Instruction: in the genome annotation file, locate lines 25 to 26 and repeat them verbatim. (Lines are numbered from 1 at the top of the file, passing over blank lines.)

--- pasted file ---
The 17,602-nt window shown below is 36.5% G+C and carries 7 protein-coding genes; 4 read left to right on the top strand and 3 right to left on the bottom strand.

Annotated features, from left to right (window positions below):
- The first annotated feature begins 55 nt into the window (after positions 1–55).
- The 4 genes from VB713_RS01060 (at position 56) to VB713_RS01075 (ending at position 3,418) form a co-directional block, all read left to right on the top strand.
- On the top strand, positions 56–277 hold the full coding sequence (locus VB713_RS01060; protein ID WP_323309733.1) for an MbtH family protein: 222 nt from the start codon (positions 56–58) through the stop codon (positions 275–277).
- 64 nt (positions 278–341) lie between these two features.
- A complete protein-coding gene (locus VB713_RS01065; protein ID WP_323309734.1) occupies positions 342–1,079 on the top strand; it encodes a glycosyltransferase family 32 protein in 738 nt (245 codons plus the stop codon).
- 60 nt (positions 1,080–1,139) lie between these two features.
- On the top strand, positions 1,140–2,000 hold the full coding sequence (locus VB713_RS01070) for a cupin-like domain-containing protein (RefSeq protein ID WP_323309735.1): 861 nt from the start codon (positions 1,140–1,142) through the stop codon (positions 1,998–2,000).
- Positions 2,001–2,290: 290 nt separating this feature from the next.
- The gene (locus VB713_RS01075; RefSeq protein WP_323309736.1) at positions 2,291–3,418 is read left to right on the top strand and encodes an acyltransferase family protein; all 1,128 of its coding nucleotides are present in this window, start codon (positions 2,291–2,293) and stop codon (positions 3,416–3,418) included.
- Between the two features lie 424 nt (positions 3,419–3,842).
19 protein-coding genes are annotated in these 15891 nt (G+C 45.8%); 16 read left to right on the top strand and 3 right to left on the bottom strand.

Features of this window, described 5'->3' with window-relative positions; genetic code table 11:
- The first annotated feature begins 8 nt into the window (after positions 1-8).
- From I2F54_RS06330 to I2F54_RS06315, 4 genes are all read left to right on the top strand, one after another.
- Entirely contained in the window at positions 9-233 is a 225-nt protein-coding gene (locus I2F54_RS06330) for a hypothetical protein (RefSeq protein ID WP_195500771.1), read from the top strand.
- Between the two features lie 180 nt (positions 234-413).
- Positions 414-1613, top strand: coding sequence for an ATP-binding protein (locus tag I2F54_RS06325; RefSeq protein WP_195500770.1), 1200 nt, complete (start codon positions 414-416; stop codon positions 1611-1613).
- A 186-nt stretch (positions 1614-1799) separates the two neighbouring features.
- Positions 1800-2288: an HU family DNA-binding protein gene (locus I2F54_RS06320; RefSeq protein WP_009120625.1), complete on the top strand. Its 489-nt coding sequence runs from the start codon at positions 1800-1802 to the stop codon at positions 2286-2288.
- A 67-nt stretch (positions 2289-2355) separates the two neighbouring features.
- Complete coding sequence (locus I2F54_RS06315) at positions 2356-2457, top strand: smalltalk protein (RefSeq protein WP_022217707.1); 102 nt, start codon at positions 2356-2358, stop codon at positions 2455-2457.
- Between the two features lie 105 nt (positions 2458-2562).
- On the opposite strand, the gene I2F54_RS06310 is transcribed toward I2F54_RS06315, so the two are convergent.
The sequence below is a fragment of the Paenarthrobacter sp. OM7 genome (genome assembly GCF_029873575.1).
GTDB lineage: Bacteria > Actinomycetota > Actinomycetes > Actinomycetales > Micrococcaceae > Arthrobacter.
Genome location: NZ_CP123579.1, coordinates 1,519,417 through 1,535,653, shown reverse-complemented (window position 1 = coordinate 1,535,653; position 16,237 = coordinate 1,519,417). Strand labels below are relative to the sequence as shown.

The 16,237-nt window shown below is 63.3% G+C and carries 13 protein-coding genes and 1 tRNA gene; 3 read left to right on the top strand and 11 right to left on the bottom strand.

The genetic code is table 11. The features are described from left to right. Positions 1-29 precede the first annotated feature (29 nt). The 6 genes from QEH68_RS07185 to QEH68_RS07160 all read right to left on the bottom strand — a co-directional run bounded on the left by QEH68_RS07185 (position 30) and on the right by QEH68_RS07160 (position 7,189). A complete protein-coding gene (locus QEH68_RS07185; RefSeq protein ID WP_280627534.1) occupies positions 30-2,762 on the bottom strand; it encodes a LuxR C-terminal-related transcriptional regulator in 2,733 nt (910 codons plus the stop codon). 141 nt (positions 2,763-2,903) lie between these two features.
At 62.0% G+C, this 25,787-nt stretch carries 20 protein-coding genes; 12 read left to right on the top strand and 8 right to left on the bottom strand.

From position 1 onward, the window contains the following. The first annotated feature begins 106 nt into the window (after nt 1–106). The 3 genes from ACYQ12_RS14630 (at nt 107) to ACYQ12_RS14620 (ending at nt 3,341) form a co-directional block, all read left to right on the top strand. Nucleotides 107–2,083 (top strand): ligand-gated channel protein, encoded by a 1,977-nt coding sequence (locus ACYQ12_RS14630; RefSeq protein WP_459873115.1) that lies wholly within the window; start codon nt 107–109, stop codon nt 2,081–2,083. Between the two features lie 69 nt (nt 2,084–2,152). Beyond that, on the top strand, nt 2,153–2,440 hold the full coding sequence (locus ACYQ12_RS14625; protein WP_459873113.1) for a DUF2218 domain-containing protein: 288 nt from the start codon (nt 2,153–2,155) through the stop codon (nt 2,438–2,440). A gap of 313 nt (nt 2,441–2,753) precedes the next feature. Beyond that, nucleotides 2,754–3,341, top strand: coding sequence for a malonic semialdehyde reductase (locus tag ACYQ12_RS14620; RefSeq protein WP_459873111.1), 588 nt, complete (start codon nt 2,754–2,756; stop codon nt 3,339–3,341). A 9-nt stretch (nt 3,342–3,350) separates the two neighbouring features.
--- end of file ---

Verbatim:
- On the opposite strand, the gene I2F54_RS06310 is transcribed toward I2F54_RS06315, so the two are convergent.
The sequence below is a fragment of the Paenarthrobacter sp. OM7 genome (genome assembly GCF_029873575.1).